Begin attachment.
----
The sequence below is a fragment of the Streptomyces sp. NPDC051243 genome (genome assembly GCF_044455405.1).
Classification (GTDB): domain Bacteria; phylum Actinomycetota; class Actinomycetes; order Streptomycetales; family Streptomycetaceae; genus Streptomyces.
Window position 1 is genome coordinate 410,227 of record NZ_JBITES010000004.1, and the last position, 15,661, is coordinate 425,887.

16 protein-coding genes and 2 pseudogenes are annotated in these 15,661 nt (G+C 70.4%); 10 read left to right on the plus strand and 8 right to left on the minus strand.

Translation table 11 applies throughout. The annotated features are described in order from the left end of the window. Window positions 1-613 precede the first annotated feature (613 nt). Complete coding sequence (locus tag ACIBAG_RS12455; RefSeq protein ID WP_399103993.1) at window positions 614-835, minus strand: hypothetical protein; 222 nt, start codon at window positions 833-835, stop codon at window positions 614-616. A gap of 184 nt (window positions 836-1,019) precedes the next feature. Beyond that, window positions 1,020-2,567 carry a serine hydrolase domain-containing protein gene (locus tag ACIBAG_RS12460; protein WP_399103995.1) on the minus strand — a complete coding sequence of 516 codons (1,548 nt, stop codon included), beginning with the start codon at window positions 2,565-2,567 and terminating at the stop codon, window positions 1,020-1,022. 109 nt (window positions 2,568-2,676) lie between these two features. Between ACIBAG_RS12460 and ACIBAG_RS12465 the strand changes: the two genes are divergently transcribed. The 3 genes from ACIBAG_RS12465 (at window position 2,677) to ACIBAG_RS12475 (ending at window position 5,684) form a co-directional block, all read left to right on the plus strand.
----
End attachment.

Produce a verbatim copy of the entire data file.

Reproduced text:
The sequence below is a fragment of the Streptomyces sp. NPDC051243 genome (genome assembly GCF_044455405.1).
Classification (GTDB): domain Bacteria; phylum Actinomycetota; class Actinomycetes; order Streptomycetales; family Streptomycetaceae; genus Streptomyces.
Window position 1 is genome coordinate 410,227 of record NZ_JBITES010000004.1, and the last position, 15,661, is coordinate 425,887.

16 protein-coding genes and 2 pseudogenes are annotated in these 15,661 nt (G+C 70.4%); 10 read left to right on the plus strand and 8 right to left on the minus strand.

Translation table 11 applies throughout. The annotated features are described in order from the left end of the window. Window positions 1-613 precede the first annotated feature (613 nt). Complete coding sequence (locus tag ACIBAG_RS12455; RefSeq protein ID WP_399103993.1) at window positions 614-835, minus strand: hypothetical protein; 222 nt, start codon at window positions 833-835, stop codon at window positions 614-616. A gap of 184 nt (window positions 836-1,019) precedes the next feature. Beyond that, window positions 1,020-2,567 carry a serine hydrolase domain-containing protein gene (locus tag ACIBAG_RS12460; protein WP_399103995.1) on the minus strand — a complete coding sequence of 516 codons (1,548 nt, stop codon included), beginning with the start codon at window positions 2,565-2,567 and terminating at the stop codon, window positions 1,020-1,022. 109 nt (window positions 2,568-2,676) lie between these two features. Between ACIBAG_RS12460 and ACIBAG_RS12465 the strand changes: the two genes are divergently transcribed. The 3 genes from ACIBAG_RS12465 (at window position 2,677) to ACIBAG_RS12475 (ending at window position 5,684) form a co-directional block, all read left to right on the plus strand.